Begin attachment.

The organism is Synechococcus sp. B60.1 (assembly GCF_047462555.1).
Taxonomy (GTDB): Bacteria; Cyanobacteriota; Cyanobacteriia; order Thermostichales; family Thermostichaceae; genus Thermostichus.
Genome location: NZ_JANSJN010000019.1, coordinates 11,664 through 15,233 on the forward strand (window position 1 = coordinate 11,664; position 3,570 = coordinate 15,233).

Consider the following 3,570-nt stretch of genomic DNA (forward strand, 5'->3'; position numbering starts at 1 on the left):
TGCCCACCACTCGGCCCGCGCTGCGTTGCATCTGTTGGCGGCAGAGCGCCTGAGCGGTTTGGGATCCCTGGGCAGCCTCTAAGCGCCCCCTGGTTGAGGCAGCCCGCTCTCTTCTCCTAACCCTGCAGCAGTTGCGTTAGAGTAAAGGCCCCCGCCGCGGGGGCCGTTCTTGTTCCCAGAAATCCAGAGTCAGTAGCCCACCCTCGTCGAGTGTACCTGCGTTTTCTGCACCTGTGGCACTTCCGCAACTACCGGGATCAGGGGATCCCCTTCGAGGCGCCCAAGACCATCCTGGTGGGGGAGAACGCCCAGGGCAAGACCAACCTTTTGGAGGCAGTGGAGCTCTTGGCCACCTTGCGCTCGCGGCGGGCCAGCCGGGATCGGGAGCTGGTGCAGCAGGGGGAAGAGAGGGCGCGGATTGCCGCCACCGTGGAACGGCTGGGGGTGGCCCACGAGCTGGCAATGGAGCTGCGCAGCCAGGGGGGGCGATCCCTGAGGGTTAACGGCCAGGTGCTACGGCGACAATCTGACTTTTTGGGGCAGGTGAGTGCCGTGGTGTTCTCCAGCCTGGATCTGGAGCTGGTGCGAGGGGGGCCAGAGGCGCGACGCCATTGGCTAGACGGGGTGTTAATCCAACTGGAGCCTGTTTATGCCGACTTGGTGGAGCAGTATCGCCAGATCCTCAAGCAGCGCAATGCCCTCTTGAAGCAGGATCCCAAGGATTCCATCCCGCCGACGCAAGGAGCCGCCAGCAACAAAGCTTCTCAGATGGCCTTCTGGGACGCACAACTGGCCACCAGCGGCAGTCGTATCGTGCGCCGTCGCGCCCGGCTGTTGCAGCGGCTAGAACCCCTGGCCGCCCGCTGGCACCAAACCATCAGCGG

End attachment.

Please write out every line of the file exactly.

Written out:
The organism is Synechococcus sp. B60.1 (assembly GCF_047462555.1).
Taxonomy (GTDB): Bacteria; Cyanobacteriota; Cyanobacteriia; order Thermostichales; family Thermostichaceae; genus Thermostichus.
Genome location: NZ_JANSJN010000019.1, coordinates 11,664 through 15,233 on the forward strand (window position 1 = coordinate 11,664; position 3,570 = coordinate 15,233).

Consider the following 3,570-nt stretch of genomic DNA (forward strand, 5'->3'; position numbering starts at 1 on the left):
TGCCCACCACTCGGCCCGCGCTGCGTTGCATCTGTTGGCGGCAGAGCGCCTGAGCGGTTTGGGATCCCTGGGCAGCCTCTAAGCGCCCCCTGGTTGAGGCAGCCCGCTCTCTTCTCCTAACCCTGCAGCAGTTGCGTTAGAGTAAAGGCCCCCGCCGCGGGGGCCGTTCTTGTTCCCAGAAATCCAGAGTCAGTAGCCCACCCTCGTCGAGTGTACCTGCGTTTTCTGCACCTGTGGCACTTCCGCAACTACCGGGATCAGGGGATCCCCTTCGAGGCGCCCAAGACCATCCTGGTGGGGGAGAACGCCCAGGGCAAGACCAACCTTTTGGAGGCAGTGGAGCTCTTGGCCACCTTGCGCTCGCGGCGGGCCAGCCGGGATCGGGAGCTGGTGCAGCAGGGGGAAGAGAGGGCGCGGATTGCCGCCACCGTGGAACGGCTGGGGGTGGCCCACGAGCTGGCAATGGAGCTGCGCAGCCAGGGGGGGCGATCCCTGAGGGTTAACGGCCAGGTGCTACGGCGACAATCTGACTTTTTGGGGCAGGTGAGTGCCGTGGTGTTCTCCAGCCTGGATCTGGAGCTGGTGCGAGGGGGGCCAGAGGCGCGACGCCATTGGCTAGACGGGGTGTTAATCCAACTGGAGCCTGTTTATGCCGACTTGGTGGAGCAGTATCGCCAGATCCTCAAGCAGCGCAATGCCCTCTTGAAGCAGGATCCCAAGGATTCCATCCCGCCGACGCAAGGAGCCGCCAGCAACAAAGCTTCTCAGATGGCCTTCTGGGACGCACAACTGGCCACCAGCGGCAGTCGTATCGTGCGCCGTCGCGCCCGGCTGTTGCAGCGGCTAGAACCCCTGGCCGCCCGCTGGCACCAAACCATCAGCGG